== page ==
Ever get that feeling when you’re about to do something and completely forget what it was. Then remember at the most irrelevant time. I’m pretty sure I’ve experienced this more times than I’d like to admit. My memory has improved a lot since I was younger – which I don’t know if this is a good or a bad thing, but I’m just gonna go along with it.
The phrase “move it or lose it” can be applied to your memory. How? Well, when you reach adulthood, your brain has created neuro-pathways to help process and recall memories. If you practice the same pathways to recalling memories, you’re preventing the development and growth of stimulation (to the brain). So, the more you workout your brain, the better you become at processing and remembering information.
Just like any other illness, physical activity helps reduce already present symtpoms of certain disorders. When you exercise, you increase the amount of oxygen going to brain.And the neurotransmitters that affect stress.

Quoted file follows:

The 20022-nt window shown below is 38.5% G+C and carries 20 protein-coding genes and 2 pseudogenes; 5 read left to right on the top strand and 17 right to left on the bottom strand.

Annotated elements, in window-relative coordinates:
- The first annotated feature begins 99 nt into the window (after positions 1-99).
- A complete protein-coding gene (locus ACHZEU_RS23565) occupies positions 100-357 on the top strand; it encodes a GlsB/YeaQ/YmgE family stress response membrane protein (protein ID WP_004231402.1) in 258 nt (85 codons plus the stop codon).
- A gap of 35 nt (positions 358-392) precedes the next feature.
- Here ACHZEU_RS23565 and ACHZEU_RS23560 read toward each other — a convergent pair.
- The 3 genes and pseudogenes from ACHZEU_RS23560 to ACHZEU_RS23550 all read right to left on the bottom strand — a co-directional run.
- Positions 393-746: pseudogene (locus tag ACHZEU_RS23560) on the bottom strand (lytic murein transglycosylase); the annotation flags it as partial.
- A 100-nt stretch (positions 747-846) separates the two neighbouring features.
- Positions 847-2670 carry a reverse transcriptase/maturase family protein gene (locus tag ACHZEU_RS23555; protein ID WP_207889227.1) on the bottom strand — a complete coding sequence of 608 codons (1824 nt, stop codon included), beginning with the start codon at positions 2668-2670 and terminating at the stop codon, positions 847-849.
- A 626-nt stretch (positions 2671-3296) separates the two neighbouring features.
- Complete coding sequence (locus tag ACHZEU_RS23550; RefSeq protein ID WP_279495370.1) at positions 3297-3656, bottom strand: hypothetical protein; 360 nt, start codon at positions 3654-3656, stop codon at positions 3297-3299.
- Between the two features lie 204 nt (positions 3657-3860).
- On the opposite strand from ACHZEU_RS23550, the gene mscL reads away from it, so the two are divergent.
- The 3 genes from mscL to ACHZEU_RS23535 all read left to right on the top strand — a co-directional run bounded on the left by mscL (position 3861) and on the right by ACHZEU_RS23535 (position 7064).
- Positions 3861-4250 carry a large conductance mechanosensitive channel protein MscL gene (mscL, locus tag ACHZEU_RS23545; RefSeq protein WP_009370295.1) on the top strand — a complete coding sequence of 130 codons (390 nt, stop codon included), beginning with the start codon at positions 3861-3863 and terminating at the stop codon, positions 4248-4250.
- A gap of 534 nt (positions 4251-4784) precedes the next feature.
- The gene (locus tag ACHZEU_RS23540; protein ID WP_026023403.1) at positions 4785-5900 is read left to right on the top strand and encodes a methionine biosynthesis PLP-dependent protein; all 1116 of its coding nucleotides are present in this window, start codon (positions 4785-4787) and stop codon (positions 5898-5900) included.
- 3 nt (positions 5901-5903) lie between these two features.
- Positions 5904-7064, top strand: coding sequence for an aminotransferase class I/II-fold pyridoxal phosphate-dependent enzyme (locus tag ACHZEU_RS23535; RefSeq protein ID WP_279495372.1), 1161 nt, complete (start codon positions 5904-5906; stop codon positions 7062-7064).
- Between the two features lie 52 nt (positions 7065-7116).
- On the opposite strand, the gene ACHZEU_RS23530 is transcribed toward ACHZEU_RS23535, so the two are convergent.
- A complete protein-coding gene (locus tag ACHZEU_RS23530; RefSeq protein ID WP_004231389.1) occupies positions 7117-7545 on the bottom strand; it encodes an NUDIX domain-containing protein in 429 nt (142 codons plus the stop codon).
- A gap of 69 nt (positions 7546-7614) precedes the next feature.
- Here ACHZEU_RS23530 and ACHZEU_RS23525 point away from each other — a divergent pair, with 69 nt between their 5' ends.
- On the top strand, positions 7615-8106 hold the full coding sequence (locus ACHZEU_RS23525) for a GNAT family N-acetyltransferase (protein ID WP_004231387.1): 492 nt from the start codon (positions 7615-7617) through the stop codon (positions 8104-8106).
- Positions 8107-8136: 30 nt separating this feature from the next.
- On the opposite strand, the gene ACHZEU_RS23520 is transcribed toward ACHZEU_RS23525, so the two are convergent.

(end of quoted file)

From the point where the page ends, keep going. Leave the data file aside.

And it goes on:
If you’re an insomniac like me, this is one of the most difficult habits to change. During your deepest stage of sleep, also known as your REM (Rapid Eye Movement) Cycle, the key memory-enhancing activites occur. So, if you can, try to stick to a regular sleeping schedule. Decreasing consumption of caffeine and avoiding screens an hour prior to bed will also help.
The last tip, which I’ve had a lot of practice with, is eating brain-boosting foods. Back in my first year of University, I was a vegan. I would take supplements all the time as I was afraid I wasn’t getting enough – one of them being Omega-3 fatty acids. However, if you’re not comfortable taking over the counter vitamins and supplements, then eating foods rich in omega-3s is just as good. Most of which are fish – salmon, tuna, trout, etc.
Green tea, fruits and vegetables, all favourites of mine, is also known to help improve memory. Green tea contains an antioxidant that helps protect against free radicals that can potentially harm brain cells. Similar to green tea, fruits and vegetables contain an antioxidant that too protect the brain cells from damage and/or harm.
So, as I finish up this post, I better figure out what exactly I have planned for tomorrow. Because right now I can’t remember.
Alex Newton is a nursing student and mental health advocate. She grew up in a small town and plans on moving to London, England one day and open up her own health practice. She has a cat named Maya who she adopted whilst going through some difficulties. She’s a daughter, sister, and warrior who enjoys a nice cuppa tea.